How to Talk to Your Loved Ones About Treatment

By The Fix staff 10/17/18
A well-planned conversation can save your loved one’s life.
Two women having an angry conversation

First you might notice irrational behavior from your family member. Then, they might miss appointments or forget significant dates. After a while you might find that money or other valuables are missing.

Loving someone with addiction is exhausting and heartbreaking. Family members get a stone-cold sober look at how their loved one’s substance abuse is affecting their lives, and often feel helpless to make any changes. Traditionally, recovery communities have thought that you need to wait until someone hits rock bottom before helping them get treatment. However, we now know that a well-timed and thoughtful conversation can help encourage people with substance use disorder to get into treatment sooner.

However, it’s important to plan out how you will talk to your loved one about their substance abuse, according to the experts at Sierra Tucson, a treatment center in Tucson, Arizona, that provides a biopsychosocial-spiritual approach to treatment. Here’s how to have the critical conversation in a way that will avoid blame and hurt, and might encourage your loved one to get help for their substance use disorder.

Identify your most important message.

If you’ve been living with someone with substance use disorder, you likely have a long list of grievances and hurts. However, the conversation with your family member isn’t the time to bring these up. Instead, you’ll want to focus on the one most important message that you want your loved one to take away.

Before you start talking with your loved one, find a way to convey this in a way that is succinct and straightforward. You might say, “I am afraid that you are going to overdose and die. I really believe you need treatment in order to save your life.”

Be specific.

Once you’ve identified the most important message, think of a few specific examples that support your point. Delusion and denial are part of the disease of addiction, so having concrete examples of their behavior might help your loved one see a pattern. It’s important to focus on facts, not emotion. That way, when your family member insists that they are fine or in control, you can point out instances when that hasn’t been the case.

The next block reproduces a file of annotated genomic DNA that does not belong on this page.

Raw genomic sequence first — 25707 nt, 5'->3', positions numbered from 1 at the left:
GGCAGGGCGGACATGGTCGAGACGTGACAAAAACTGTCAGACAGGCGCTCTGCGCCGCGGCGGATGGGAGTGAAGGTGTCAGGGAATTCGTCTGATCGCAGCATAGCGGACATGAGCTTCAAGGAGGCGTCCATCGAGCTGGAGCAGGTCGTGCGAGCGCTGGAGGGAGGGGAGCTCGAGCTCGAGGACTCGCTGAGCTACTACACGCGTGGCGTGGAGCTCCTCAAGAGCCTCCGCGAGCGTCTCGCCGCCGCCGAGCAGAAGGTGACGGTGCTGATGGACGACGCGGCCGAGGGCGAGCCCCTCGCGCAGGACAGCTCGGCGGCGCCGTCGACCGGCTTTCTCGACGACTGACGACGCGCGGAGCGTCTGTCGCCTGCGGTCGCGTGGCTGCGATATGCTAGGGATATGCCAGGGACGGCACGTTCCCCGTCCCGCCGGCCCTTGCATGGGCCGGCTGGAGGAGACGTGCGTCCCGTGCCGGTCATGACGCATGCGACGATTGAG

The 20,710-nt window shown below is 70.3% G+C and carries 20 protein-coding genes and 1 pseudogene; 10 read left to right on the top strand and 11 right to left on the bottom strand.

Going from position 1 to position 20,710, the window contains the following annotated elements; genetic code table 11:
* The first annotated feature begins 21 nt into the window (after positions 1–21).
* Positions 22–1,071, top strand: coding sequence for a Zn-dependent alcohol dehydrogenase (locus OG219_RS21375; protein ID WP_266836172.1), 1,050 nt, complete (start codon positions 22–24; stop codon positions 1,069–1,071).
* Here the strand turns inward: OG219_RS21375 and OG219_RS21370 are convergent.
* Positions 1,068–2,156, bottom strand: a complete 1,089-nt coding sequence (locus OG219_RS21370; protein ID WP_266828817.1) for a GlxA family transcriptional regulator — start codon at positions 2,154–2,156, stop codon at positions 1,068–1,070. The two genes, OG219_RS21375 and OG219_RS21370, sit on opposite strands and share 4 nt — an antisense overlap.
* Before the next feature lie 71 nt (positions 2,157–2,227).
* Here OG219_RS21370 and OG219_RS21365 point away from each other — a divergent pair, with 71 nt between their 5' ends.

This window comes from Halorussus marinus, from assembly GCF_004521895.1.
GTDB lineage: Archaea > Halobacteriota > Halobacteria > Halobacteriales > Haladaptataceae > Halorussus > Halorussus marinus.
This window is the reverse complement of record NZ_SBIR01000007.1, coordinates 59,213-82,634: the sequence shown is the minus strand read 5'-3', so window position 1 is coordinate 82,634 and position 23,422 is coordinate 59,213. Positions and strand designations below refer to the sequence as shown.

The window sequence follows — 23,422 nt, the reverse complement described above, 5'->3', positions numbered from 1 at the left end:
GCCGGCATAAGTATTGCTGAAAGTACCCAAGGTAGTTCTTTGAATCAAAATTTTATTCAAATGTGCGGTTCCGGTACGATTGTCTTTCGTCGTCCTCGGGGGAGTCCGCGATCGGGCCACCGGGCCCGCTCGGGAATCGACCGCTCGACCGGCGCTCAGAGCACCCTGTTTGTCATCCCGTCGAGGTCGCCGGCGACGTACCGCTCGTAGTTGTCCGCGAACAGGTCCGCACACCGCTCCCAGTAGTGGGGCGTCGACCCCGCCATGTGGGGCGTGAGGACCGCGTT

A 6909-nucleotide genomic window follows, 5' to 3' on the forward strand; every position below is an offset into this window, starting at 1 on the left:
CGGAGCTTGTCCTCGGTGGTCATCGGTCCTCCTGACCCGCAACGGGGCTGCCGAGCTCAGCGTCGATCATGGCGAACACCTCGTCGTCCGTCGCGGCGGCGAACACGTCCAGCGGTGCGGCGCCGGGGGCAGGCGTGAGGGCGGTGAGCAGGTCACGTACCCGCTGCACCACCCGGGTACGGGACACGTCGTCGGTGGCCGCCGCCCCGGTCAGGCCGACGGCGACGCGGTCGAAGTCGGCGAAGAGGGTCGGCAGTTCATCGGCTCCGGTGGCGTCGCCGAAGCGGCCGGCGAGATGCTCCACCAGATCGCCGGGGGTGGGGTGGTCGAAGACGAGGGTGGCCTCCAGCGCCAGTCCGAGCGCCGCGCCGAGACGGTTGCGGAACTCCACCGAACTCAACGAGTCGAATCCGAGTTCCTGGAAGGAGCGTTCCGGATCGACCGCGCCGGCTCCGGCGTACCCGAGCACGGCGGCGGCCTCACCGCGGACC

For example, if you believe your loved one’s addiction is threatening their life, point out times when they’ve been in danger. For example, you could say that they drove intoxicated, got into a physical fight, or had previous overdoses.

Separate fact and opinion.

When you’re considering what you want to say to your loved one, make sure that you’re bringing up facts, not opinions. You might feel that your family member is being childish, irresponsible or embarrassing. However, keep those opinions to yourself. Instead, focus on facts, like their frequent absences at work or delinquency on bills.

Remember that addiction is a disease.

Many family members are hurt and angry about their addicted loved one’s behavior. However, during this conversation it’s critical to be empathetic and kind, rather than conveying your negative emotions (there will be a time for that in the future). Remind yourself that substance use disorder is a disease, which is separate from the person who you love. Disconnecting the disease of addiction from the person can help you to sympathize with your loved one, who has had their life interrupted by this illness. Remind yourself that seeking treatment is scary and your loved one is feeling very vulnerable at this point. 

Stick to your points.

Many people with substance use disorder are defensive when they are confronted with the facts of their illness. Your family member might lash out, telling you that what they do is none of your business. They might turn the tables, pointing out your behaviors, or they might insist that they are fine.

It’s important that you stick to your main message even when your loved on tries to deflect. If they are angry, don’t engage, but reinforce your points with your specific supporting details. If they continue to escalate, walk away. Leaving the conversation is a better option than confronting your loved one with anger, which can just do more harm.

Be ready to act.

If all goes well, your loved one will be willing to consider treatment after you’ve discussed how their addiction is affecting their life and yours. It’s critical that you’re ready to take advantage of this breakthrough. Before starting your conversation, have a short-list of appropriate treatment centers on hand. Offer to make calls to treatment centers and the insurance company with your loved one in order to get them into treatment as soon as possible. If you don’t strike while the iron is hot, they might change their minds.

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